This was notified in the Mysore Gazette on
April 3, 1954, and was also published as required by s. 98(1) of the Act.
Objections were invited and it is admitted
that both the appellants filed their objections. Final resolution under s.
98(2) was passed on December 21, 1954, and the resolution in regard to octroi
came into force as from January 1, 1955.
It may be mentioned that the final resolution
passed under s. 98 (2) of the Act was not published in the Official Gazette but
was published in the local newspapers and a notice dated December 23,1954, was
also sent to the appellants to the effect that after considering their
objections the Municipality had decided to levy an octroi on the goods at the
rate already notified.
The appellant in C.A. 448/57, filed a
petition in the High Court on March 15, 1955, under Art. 226 challenging the
validity of the imposition of the octroi on the grounds:(1) that the tax was in
contravention of s. 98(2) of the Act in so far as a notice was not published in
the Official Gazette;
(2) that the tax was in contravention of s.
130 of the Act and (3) that there was excessive delegation.
The appellant in C. A. 449/57, filed its petition
on March 17, 1955, in which besides challenging the validity of the imposition
of the tax on grounds above set out, it also challenged the vires of the
imposition on the grounds :,
1. that the levy of the octroi was in
contravention of Art. 276(2) of the Constitution by which a tax on trade
exceeding Rs. 250/per annum could not be imposed 701
2. that it was a contravention of Art. 301
which guaranteed freedom of inter-State trade and commerce, and
3. that it was in contravention of Art.
19(1)(g) of the Constitution.
The High Court rejected all these objections
and the appellant has come to this court on a certificate of the High Court
under Art. 133(1) of the Constitution.
In order to decide the question of the
legality of the tax it is necessary to refer to the relevant provisions of the
Act. Section 97 enumerates the taxes and duties which the Corporation is
empowered to levy under the Act. Section 97(e) provides:
" 97. The Corporation may levy(e)an
octroi on animals or goods or both brought within the octroi limits for
consumption or use therein." Section 98 which deals with the powers. of
control of Government and the procedure for the levying of the Municipal taxes
Section 98 (1). " Before the Corporation
passes any resolution imposing a tax or duty for the first time it shall direct
the Commissioner to publish a notice in the Official Gazette and in the local
news. papers of its intention and fix a reasonable period not being less than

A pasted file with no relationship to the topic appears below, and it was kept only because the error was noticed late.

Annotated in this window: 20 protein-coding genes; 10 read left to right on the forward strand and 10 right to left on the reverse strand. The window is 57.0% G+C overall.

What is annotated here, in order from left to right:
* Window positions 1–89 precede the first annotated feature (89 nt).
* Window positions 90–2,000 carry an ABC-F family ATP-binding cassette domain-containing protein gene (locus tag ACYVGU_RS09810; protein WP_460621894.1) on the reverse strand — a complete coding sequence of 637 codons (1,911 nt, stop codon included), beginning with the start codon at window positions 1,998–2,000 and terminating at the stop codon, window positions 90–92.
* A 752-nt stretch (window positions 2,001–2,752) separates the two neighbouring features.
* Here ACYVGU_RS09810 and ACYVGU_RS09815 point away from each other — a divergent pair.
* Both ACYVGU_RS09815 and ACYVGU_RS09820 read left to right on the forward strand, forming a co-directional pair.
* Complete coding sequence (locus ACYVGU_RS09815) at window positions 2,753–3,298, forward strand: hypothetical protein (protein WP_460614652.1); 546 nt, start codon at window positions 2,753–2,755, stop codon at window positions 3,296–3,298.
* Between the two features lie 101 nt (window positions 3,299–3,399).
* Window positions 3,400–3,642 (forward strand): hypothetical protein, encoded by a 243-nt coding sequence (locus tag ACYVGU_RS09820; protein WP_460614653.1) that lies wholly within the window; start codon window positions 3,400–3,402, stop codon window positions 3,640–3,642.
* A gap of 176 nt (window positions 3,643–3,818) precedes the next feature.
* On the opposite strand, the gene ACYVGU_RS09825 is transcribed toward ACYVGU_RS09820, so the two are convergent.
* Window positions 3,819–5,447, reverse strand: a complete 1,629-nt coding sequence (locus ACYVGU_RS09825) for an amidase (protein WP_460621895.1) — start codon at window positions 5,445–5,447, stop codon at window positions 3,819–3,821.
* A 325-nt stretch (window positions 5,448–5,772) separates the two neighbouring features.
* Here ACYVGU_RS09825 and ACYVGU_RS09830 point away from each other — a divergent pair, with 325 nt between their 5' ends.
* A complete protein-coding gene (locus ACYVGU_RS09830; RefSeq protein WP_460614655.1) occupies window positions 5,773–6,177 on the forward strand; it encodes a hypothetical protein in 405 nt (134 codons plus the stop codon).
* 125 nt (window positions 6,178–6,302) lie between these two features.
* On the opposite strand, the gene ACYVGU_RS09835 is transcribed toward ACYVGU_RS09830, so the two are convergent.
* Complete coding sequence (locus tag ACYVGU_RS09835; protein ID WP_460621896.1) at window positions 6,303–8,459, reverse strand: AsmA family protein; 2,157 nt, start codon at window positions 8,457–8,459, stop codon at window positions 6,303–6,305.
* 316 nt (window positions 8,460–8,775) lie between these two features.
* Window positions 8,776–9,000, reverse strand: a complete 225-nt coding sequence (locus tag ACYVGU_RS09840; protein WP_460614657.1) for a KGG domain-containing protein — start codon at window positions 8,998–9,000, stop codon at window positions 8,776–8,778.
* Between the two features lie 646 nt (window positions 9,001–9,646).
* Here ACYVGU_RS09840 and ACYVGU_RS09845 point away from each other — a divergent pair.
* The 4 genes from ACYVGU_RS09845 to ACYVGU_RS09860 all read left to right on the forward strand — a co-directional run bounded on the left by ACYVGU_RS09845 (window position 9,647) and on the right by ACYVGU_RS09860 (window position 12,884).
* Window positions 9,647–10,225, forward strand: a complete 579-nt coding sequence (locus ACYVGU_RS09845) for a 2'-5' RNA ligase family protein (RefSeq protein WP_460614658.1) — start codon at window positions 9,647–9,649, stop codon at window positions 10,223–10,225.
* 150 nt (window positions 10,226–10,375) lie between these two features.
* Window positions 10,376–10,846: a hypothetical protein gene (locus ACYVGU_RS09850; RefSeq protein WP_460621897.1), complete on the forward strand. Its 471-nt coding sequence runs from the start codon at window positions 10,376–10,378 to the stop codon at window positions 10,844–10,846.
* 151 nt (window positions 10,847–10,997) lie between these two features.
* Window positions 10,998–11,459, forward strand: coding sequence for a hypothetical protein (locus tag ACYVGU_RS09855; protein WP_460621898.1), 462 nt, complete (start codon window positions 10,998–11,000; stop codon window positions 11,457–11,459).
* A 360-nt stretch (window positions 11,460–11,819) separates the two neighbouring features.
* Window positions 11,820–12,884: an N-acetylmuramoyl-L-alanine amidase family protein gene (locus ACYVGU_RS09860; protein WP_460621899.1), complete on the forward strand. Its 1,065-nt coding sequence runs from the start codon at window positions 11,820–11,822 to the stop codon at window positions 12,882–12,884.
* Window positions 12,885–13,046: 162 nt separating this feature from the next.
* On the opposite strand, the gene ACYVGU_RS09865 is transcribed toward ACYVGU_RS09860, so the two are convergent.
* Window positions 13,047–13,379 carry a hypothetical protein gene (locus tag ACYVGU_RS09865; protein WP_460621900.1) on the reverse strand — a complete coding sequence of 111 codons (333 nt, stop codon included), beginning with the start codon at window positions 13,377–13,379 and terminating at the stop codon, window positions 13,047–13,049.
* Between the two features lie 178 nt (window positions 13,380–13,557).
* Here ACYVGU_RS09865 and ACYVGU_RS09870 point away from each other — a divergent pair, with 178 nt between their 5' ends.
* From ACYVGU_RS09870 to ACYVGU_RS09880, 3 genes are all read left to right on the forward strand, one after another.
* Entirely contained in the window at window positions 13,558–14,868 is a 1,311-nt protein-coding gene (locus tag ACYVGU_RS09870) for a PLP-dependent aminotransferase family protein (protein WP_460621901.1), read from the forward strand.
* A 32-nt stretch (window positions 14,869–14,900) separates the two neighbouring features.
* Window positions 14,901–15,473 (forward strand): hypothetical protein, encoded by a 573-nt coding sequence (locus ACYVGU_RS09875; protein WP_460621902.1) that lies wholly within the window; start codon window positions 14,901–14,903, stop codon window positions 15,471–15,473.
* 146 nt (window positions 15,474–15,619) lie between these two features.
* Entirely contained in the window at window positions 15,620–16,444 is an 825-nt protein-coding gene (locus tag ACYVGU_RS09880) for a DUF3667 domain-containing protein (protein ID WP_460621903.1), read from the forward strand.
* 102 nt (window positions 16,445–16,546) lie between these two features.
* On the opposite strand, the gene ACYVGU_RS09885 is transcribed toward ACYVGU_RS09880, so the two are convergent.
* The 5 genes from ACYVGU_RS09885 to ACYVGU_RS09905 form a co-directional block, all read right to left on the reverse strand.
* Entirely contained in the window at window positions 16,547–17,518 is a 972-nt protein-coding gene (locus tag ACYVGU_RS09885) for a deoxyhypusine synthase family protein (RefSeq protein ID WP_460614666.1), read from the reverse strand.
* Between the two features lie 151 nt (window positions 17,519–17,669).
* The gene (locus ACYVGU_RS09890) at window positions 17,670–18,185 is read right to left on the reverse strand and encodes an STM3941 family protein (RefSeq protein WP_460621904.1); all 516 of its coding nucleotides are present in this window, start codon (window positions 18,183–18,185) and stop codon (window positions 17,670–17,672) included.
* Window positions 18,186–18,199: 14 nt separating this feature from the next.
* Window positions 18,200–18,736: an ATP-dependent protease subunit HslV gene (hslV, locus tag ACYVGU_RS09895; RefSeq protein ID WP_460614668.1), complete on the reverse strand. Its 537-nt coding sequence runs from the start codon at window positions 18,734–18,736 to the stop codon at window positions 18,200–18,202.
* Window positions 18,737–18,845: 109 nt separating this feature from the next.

one month from the date of publication of such notice in the Official Gazette
for submission of objections. The Corporation, may, after considering the
objections, if any, received within the period specified, determine by
resolution to levy the tax or duty. Such resolution shall specify the rate at
which, the date from which and the period of levy, if any, for which such tax
or duty shall be levied.
(2) When the Corporation shall have
determined to levy any tax or duty for the first time or at a new rate, the
Commissioner shall forthwith publish a notice in the manner laid down in
sub-section (1) specifying the date from which, the rate at which and the
period of levy, if any, for which such tax or duty shall be levied." 702
It was argued that instead of passing a resolution Imposing the octroi duty,
the Corporation should have 'first published its " resolution " to
impose the tax and that the Corporation could not at once pass " a
resolution " by which it imposed the tax. It published that resolution in
the Official Gazette and also in accordance with other provisions of s. 98(1)
and invited objections which were filed. The only defect, if defect it can be
called at all, was that instead of saying that it " intended " to
impose a tax, the notice which was published said the tax "had been
resolved to be levied." This is a technicality and is of no substance.
The next objection raised was that after the
Corporation adopted the resolution imposing the tax which was after considering
all the objections the publication was only in local newspapers and there was
no publication in the Government Gazette and this, it was submitted, was such a
serious defect as to make the imposition illegal and ultra vires. In support
counsel for the appellants relied on certain judgments where publication in the